Apollo
causes a plague to afflict the Greek army. After nine days of plague, Achilles, the leader of the Myrmidon contingent, calls an assembly to deal with the problem. Under pressure, Agamemnon
Agamemnon
agrees to return Chryseis
Chryseis
to her father, but decides to take Achilles' captive, Brisēís, as compensation. Angered, Achilles
Achilles
declares that he and his men will no longer fight for Agamemnon
Agamemnon
but will go home. Odysseus
Odysseus
takes a ship and returns Chryseis
Chryseis
to her father, whereupon Apollo
Apollo
ends the plague. In the meantime, Agamemnon's messengers take Briseis
Briseis
away. Achilles becomes very upset, sits by the seashore, and prays to his mother, Thetis.[4] Achilles
Achilles
asks his mother to ask Zeus
Zeus
to bring the Greeks
Greeks
to the breaking point by the Trojans, so Agamemnon
Agamemnon
will realize how much the Greeks
Greeks
need Achilles. Thetis
Thetis
does so, and Zeus
Zeus
agrees. (2) Zeus
Zeus
sends a dream to Agamemnon, urging him to attack Troy. Agamemnon
Agamemnon
heeds the dream but decides to first test the Greek army's morale, by telling them to go home. The plan backfires, and only the intervention of Odysseus, inspired by Athena, stops a rout. Odysseus
Odysseus
confronts and beats Thersites, a common soldier who voices discontent about fighting Agamemnon's war. After a meal, the Greeks deploy in companies upon the Trojan plain. The poet takes the opportunity to describe the provenance of each Greek contingent. When news of the Greek deployment reaches King Priam, the Trojans too sortie upon the plain. In a list similar to that for the Greeks, the poet describes the Trojans and their allies. (3) The armies approach each other, but before they meet, Paris offers to end the war by fighting a duel with Menelaus, urged by his brother and head of the Trojan army, Hector. While Helen tells Priam
Priam
about the Greek commanders from the walls of Troy, both sides swear a truce and promise to abide by the outcome of the duel. Paris is beaten, but Aphrodite
Aphrodite
rescues him and leads him to bed with Helen before Menelaus can kill him. (4) Pressured by Hera's hatred of Troy, Zeus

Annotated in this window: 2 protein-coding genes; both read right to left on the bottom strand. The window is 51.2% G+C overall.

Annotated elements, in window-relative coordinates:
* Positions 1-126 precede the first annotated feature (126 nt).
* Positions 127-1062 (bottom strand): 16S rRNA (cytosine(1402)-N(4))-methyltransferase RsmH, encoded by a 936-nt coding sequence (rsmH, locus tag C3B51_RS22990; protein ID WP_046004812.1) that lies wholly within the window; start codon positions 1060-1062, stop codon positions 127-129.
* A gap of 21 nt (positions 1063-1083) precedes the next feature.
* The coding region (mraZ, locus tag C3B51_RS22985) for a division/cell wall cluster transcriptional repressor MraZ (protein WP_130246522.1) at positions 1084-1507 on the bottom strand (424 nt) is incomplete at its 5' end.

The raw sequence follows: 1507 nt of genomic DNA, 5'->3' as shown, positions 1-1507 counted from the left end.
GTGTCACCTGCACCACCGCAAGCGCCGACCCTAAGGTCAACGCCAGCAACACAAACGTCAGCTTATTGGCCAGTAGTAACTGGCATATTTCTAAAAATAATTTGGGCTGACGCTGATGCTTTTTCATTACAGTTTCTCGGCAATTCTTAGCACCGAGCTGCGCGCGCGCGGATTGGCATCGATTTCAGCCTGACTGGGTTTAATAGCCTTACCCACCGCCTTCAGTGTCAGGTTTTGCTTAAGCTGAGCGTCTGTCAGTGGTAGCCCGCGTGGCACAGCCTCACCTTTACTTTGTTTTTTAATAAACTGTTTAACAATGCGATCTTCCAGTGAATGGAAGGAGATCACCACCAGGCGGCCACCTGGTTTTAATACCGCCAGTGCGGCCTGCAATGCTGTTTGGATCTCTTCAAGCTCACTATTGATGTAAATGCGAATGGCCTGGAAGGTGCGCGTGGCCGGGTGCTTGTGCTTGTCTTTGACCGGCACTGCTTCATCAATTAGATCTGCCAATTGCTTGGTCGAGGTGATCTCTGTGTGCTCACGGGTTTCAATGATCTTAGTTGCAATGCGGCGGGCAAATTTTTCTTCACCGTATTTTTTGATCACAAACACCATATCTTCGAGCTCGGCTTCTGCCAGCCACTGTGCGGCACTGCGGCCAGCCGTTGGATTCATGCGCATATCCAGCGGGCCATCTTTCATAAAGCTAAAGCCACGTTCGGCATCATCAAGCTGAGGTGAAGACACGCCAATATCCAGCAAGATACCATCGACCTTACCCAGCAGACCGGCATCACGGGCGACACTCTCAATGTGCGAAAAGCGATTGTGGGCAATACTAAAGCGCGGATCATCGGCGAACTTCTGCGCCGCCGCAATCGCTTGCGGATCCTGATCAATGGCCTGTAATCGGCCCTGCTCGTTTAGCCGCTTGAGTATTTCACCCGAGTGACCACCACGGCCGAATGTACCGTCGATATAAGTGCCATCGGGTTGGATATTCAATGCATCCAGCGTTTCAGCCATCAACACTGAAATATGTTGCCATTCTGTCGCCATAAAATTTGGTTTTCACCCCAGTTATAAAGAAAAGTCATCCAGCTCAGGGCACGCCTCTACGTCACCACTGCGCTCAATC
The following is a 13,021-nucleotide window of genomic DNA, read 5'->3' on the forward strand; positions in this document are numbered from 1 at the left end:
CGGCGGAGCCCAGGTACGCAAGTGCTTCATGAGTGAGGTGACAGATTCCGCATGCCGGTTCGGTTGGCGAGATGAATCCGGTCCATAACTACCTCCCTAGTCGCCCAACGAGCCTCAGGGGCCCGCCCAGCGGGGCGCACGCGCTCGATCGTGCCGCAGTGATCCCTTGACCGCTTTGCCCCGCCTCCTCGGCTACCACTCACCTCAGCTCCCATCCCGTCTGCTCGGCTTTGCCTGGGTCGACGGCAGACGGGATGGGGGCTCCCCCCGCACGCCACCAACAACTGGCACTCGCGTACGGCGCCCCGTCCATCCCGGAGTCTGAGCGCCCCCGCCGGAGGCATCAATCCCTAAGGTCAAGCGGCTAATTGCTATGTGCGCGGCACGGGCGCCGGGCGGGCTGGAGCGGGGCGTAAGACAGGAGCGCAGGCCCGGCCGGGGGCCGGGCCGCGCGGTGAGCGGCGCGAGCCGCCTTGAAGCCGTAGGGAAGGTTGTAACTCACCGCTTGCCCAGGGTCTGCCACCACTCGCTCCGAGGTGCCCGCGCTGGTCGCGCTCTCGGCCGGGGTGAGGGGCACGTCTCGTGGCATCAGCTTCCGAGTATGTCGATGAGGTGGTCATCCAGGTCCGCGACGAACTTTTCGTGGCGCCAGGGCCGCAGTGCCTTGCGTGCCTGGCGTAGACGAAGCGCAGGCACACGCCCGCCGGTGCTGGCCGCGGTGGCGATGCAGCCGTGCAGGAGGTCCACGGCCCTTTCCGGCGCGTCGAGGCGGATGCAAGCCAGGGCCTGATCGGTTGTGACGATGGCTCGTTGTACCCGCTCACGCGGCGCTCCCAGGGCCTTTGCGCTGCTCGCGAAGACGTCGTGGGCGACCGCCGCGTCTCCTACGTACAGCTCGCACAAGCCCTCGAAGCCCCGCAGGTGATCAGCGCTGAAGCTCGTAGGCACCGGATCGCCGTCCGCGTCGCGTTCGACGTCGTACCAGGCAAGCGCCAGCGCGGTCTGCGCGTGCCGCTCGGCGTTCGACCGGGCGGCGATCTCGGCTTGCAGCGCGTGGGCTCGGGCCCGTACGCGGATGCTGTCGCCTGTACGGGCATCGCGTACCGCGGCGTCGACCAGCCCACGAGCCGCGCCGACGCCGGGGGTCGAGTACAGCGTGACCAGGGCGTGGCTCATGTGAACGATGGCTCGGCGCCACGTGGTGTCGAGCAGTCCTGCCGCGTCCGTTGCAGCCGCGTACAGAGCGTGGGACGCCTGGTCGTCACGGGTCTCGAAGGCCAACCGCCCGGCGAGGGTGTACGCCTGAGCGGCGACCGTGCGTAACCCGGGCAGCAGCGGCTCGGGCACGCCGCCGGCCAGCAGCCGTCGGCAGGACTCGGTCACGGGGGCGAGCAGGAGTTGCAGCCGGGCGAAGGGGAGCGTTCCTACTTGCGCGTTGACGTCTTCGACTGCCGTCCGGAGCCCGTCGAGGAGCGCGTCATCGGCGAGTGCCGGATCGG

Zeus
arranges for the Trojan Pandaros to break the truce by wounding Menelaus
Menelaus
with an arrow. Agamemnon
Agamemnon
rouses the Greeks, and battle is joined. (5) In the fighting, Diomedes
Diomedes
kills many Trojans, including Pandaros, and defeats Aeneas, whom Aphrodite
Aphrodite
rescues, but Diomedes
Diomedes
attacks and wounds the goddess. Apollo
Apollo
faces Diomedes
Diomedes
and warns him against warring with gods. Many heroes and commanders join in, including Hector, and the gods supporting each side try to influence the battle. Emboldened by Athena, Diomedes
Diomedes
wounds Ares
Ares
and puts him out of action. (6) Hector
Hector
rallies the Trojans and prevents a rout; the Greek Diomedes and the Trojan Glaukos find common ground and exchange unequal gifts. Hector
Hector
enters the city, urges prayers and sacrifices, incites Paris to battle, bids his wife Andromache
Andromache
and son Astyanax
Astyanax
farewell on the city walls, and rejoins the battle. (7) Hector
Hector
duels with Ajax, but nightfall interrupts the fight, and both sides retire. The Greeks
Greeks
agree to burn their dead, and build a wall to protect their ships and camp, while the Trojans quarrel about returning Helen. Paris offers to return the treasure he took and give further wealth as compensation, but not Helen, and the offer is refused. A day's truce is agreed for burning the dead, during which the Greeks
Greeks
also build their wall and a trench. (8) The next morning, Zeus
Zeus
prohibits the gods from interfering, and fighting begins anew. The Trojans prevail and force the Greeks
Greeks
back to their wall, while Hera
Hera
and Athena
Athena
are forbidden to help. Night falls before the Trojans can assail the Greek wall. They camp in the field to attack at first light, and their watchfires light the plain like stars.

Iliad, Book
Book